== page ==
Over the New Year, I had a weekend break in Brugge in Belgium. Brugge is a key UNESCO World Heritage Site, an “outstanding example of medieval historic settlement”, and famed for its brick Gothic buildings, which “form part of the town’s identity” (UNESCO website: http://whc.unesco.org/en/list/996). We made our way slowly through the crowds in the Market Square, admired some of the medieval brick Gothic buildings, and then – along with everyone else – found a spot where we could eat chips with mayonnaise. After eating our chips, we found a quiet bar and drank a range of local beers, before buying some chocolate to take home.
The notion of a World Heritage Site conveys a sense of universality of certain values and heritage assets that should be treasured and preserved. But what are these values? And what is universal about them? On the one hand, despite some broadening towards the intangible in recent years, much of the literature and policy documents surrounding World Heritage Sites focus almost entirely on physical objects and buildings, especially those of prestige nature, such as castles, palaces and cathedrals. There also tends to be an assumed hierarchy that places ‘high culture’, especially associated with the European Enlightenment at the apex of what must be valued.
Recent years have witnessed a good deal of criticism of UNESCO, and some concerted attempts to broaden the nature and remit of World Heritage status, to give more space to non-Eurocentric, and more intangible forms of heritage. Alongside this process, however, as Rodney Harrison (2012) has recently pointed out, UNESCO World Heritage Site status has become a powerful brand, which has arguably resulted in the displacement of families and commercial exploitation that is increasingly controlled by large businesses and the state. Furthermore, as John Giblin (forthcoming) has argued, there appear to be some inherent contradictions in the nature of ‘universal heritage’ as defined by the UNESCO brand – in particular, how the promotion of cultural diversity and heritage plurality fits into an ideal for shared heritage values and an obsession with universality.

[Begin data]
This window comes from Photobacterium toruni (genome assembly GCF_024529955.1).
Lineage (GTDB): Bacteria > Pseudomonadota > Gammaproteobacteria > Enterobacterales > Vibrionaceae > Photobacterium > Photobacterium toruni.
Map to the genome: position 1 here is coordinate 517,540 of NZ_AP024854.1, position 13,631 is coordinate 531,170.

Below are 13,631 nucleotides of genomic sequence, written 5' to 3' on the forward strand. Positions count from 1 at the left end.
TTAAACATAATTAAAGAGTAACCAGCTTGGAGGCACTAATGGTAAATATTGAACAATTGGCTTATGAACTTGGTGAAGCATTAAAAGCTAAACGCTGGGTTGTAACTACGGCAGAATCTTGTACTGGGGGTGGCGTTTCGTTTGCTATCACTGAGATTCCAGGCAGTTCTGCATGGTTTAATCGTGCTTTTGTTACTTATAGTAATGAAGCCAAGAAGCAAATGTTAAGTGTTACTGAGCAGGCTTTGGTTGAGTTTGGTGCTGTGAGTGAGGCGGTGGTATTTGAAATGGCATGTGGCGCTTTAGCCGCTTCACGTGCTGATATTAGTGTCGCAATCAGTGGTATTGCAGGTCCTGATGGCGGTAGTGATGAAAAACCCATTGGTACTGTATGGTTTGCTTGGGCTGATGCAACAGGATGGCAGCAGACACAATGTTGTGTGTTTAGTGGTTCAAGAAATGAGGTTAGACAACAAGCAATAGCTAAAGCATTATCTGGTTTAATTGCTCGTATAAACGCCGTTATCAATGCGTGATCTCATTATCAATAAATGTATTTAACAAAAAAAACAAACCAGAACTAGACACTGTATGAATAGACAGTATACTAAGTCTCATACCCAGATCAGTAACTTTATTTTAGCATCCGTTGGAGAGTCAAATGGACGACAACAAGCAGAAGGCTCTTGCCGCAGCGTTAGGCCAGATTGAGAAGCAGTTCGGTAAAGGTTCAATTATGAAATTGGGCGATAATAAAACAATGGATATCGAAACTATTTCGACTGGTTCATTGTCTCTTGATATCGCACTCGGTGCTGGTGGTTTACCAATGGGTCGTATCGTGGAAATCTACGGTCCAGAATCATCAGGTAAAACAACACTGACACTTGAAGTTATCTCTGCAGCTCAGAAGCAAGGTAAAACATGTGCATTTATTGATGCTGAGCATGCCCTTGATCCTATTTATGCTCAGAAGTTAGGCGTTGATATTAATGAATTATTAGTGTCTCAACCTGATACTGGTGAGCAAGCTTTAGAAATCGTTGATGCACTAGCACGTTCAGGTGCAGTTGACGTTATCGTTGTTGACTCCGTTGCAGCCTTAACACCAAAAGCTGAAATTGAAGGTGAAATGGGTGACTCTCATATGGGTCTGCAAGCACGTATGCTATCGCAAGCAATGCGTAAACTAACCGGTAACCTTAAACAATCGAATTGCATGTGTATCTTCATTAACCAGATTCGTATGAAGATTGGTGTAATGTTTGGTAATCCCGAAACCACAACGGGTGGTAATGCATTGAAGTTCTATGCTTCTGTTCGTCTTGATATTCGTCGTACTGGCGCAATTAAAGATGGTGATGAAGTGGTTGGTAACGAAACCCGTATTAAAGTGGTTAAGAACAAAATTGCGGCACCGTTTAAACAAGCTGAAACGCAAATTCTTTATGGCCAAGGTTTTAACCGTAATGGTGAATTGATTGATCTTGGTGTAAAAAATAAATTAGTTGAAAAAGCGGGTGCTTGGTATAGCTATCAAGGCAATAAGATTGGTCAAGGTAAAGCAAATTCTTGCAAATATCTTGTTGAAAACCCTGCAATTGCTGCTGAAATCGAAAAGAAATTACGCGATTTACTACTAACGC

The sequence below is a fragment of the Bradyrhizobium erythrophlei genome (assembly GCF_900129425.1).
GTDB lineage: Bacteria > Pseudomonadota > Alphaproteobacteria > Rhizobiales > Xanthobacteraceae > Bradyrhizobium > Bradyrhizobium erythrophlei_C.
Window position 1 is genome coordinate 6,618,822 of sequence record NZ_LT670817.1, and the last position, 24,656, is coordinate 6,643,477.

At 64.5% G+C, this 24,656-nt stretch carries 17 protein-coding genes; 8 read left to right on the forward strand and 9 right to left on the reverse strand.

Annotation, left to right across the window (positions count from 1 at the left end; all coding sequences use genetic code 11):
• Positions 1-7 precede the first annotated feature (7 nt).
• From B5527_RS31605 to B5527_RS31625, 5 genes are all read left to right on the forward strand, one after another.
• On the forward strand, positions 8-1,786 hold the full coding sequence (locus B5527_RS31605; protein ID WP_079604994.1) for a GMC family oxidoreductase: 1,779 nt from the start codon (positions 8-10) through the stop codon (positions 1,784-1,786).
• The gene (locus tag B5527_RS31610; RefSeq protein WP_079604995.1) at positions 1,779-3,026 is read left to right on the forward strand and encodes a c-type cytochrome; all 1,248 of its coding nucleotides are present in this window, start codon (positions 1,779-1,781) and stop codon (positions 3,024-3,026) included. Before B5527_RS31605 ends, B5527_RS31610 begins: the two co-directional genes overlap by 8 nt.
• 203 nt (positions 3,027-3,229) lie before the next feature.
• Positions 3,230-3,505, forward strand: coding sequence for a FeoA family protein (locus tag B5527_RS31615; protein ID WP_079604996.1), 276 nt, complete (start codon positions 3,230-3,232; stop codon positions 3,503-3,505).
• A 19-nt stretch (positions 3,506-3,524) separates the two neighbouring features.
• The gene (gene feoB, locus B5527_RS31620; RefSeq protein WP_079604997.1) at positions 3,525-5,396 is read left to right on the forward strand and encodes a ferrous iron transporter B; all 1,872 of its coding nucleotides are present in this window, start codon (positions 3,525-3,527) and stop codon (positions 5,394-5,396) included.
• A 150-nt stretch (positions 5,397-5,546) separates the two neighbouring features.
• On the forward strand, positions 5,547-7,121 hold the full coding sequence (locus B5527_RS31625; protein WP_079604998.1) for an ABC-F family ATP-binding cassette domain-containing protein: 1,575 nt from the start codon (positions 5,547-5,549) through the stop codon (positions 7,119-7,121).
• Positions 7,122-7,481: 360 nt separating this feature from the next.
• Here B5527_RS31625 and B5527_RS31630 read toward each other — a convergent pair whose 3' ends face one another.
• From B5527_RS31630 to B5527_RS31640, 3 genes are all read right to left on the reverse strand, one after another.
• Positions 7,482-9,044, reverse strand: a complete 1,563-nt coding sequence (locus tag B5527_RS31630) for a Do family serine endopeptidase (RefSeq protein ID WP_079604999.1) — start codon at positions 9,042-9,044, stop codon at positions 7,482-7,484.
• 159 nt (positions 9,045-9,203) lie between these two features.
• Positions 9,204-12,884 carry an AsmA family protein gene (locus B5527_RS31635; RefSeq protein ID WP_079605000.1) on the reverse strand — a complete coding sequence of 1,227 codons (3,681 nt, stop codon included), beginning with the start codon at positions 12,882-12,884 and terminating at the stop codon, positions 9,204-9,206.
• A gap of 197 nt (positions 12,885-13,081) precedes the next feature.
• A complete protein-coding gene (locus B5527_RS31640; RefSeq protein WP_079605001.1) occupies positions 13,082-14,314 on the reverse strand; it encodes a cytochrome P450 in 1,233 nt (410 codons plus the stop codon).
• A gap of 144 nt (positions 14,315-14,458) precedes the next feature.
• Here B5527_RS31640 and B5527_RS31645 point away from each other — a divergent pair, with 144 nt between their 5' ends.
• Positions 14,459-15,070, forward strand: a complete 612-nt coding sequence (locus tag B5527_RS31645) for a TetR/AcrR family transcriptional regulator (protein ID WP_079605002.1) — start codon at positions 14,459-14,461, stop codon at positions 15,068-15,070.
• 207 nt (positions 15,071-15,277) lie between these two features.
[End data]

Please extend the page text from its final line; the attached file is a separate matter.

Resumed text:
On the ground, however, while there is no mention of chocolate, waffles, chips with mayonnaise, and a plenitude of different craft beers in the official UNESCO documentation, it strikes me that most of the visitors to Brugge appear to have no problem in identifying some common traits and experiences in the heritage of this most valuable of World Heritage Sites. The Universality of World Heritage Sites, therefore, appears to end up as something that lies within the realms of a commodified and touristic experience, often to the exclusion of local people and the marginalised. Is there any ‘Universal’ heritage that we should celebrate at World Heritage Sites?
Two years ago, I visited Prague for a conference. Another key European city World Heritage Site – perhaps even more crowded and admired than Brugge – and “one of the most beautiful cities of Europe” according to the UNESCO website (http://whc.unesco.org/en/list/616). UNESCO implores the visitor to admire the castle, the palaces and the burger houses. There is no mention in any of the documents about the moment that I remember Prague for – the balcony speeches by Alexander Dubček and Václav Havel in 1989. When I visited Prague in 2012, I looked for the balcony. There were no UNESCO plaques or interpretation boards, but every local person whom I spoke to knew exactly where it was: a key site within the city that all residents were aware of and revered; where a seminal moment in the course of humanity’s existence on this planet took place …. An unmarked balcony above a large Marks and Spencer department store.
Giblin, J. (forthcoming) ‘Post-conflict heritage: symbolic healing and cultural renewal’, International Journal of Heritage Studies, DOI: 10.1080/13527258.2013.772912.
Harrison (R. (2012) Heritage: Critical Approaches, (Routledge; London).
Photo of crowd scene in Prague, from Opportunist Magazine: http://opportunistmagazine.com/revolutionary-movements-the-velvet-revolution-name/